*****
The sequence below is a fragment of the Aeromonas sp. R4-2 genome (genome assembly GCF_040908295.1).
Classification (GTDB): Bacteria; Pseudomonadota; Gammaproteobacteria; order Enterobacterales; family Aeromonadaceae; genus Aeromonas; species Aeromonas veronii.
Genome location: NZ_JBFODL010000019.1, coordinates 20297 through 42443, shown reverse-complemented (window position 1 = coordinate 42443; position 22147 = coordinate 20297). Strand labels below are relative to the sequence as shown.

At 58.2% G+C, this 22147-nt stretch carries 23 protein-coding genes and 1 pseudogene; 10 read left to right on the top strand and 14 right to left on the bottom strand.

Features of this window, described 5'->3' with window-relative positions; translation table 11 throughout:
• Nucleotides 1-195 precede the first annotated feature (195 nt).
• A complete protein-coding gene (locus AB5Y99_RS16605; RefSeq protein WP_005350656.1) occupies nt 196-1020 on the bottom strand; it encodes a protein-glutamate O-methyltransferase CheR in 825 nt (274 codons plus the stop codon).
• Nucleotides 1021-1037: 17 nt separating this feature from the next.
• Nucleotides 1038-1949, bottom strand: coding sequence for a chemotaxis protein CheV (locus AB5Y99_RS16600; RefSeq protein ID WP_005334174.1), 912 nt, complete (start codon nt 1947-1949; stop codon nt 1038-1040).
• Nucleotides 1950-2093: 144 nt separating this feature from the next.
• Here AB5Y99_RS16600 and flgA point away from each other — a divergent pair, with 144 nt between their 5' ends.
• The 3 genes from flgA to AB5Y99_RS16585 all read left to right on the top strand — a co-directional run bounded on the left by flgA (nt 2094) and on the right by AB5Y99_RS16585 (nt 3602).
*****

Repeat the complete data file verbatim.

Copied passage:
The sequence below is a fragment of the Aeromonas sp. R4-2 genome (genome assembly GCF_040908295.1).
Classification (GTDB): Bacteria; Pseudomonadota; Gammaproteobacteria; order Enterobacterales; family Aeromonadaceae; genus Aeromonas; species Aeromonas veronii.
Genome location: NZ_JBFODL010000019.1, coordinates 20297 through 42443, shown reverse-complemented (window position 1 = coordinate 42443; position 22147 = coordinate 20297). Strand labels below are relative to the sequence as shown.

At 58.2% G+C, this 22147-nt stretch carries 23 protein-coding genes and 1 pseudogene; 10 read left to right on the top strand and 14 right to left on the bottom strand.

Features of this window, described 5'->3' with window-relative positions; translation table 11 throughout:
• Nucleotides 1-195 precede the first annotated feature (195 nt).
• A complete protein-coding gene (locus AB5Y99_RS16605; RefSeq protein WP_005350656.1) occupies nt 196-1020 on the bottom strand; it encodes a protein-glutamate O-methyltransferase CheR in 825 nt (274 codons plus the stop codon).
• Nucleotides 1021-1037: 17 nt separating this feature from the next.
• Nucleotides 1038-1949, bottom strand: coding sequence for a chemotaxis protein CheV (locus AB5Y99_RS16600; RefSeq protein ID WP_005334174.1), 912 nt, complete (start codon nt 1947-1949; stop codon nt 1038-1040).
• Nucleotides 1950-2093: 144 nt separating this feature from the next.
• Here AB5Y99_RS16600 and flgA point away from each other — a divergent pair, with 144 nt between their 5' ends.
• The 3 genes from flgA to AB5Y99_RS16585 all read left to right on the top strand — a co-directional run bounded on the left by flgA (nt 2094) and on the right by AB5Y99_RS16585 (nt 3602).